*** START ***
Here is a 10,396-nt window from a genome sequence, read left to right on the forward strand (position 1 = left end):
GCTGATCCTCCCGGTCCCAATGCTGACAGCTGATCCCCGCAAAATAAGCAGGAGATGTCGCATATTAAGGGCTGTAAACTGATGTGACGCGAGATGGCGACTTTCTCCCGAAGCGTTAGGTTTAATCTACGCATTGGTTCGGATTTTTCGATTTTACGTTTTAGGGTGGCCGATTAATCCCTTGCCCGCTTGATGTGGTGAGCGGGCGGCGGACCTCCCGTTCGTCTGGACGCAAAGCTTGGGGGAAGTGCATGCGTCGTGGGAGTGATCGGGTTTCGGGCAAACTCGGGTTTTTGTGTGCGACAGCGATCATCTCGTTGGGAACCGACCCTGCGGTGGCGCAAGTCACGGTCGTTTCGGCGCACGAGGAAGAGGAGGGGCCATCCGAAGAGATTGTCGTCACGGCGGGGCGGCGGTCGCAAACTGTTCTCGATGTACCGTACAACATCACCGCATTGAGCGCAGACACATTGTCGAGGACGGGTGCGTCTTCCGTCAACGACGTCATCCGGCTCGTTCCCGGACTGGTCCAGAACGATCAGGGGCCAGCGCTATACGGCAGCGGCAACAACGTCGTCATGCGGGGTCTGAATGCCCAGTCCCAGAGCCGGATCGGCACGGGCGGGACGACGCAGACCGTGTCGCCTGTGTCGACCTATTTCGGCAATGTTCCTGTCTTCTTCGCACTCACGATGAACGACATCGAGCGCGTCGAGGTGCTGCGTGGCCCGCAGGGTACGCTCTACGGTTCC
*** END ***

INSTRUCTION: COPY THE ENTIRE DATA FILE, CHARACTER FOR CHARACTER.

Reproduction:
Here is a 10,396-nt window from a genome sequence, read left to right on the forward strand (position 1 = left end):
GCTGATCCTCCCGGTCCCAATGCTGACAGCTGATCCCCGCAAAATAAGCAGGAGATGTCGCATATTAAGGGCTGTAAACTGATGTGACGCGAGATGGCGACTTTCTCCCGAAGCGTTAGGTTTAATCTACGCATTGGTTCGGATTTTTCGATTTTACGTTTTAGGGTGGCCGATTAATCCCTTGCCCGCTTGATGTGGTGAGCGGGCGGCGGACCTCCCGTTCGTCTGGACGCAAAGCTTGGGGGAAGTGCATGCGTCGTGGGAGTGATCGGGTTTCGGGCAAACTCGGGTTTTTGTGTGCGACAGCGATCATCTCGTTGGGAACCGACCCTGCGGTGGCGCAAGTCACGGTCGTTTCGGCGCACGAGGAAGAGGAGGGGCCATCCGAAGAGATTGTCGTCACGGCGGGGCGGCGGTCGCAAACTGTTCTCGATGTACCGTACAACATCACCGCATTGAGCGCAGACACATTGTCGAGGACGGGTGCGTCTTCCGTCAACGACGTCATCCGGCTCGTTCCCGGACTGGTCCAGAACGATCAGGGGCCAGCGCTATACGGCAGCGGCAACAACGTCGTCATGCGGGGTCTGAATGCCCAGTCCCAGAGCCGGATCGGCACGGGCGGGACGACGCAGACCGTGTCGCCTGTGTCGACCTATTTCGGCAATGTTCCTGTCTTCTTCGCACTCACGATGAACGACATCGAGCGCGTCGAGGTGCTGCGTGGCCCGCAGGGTACGCTCTACGGTTCC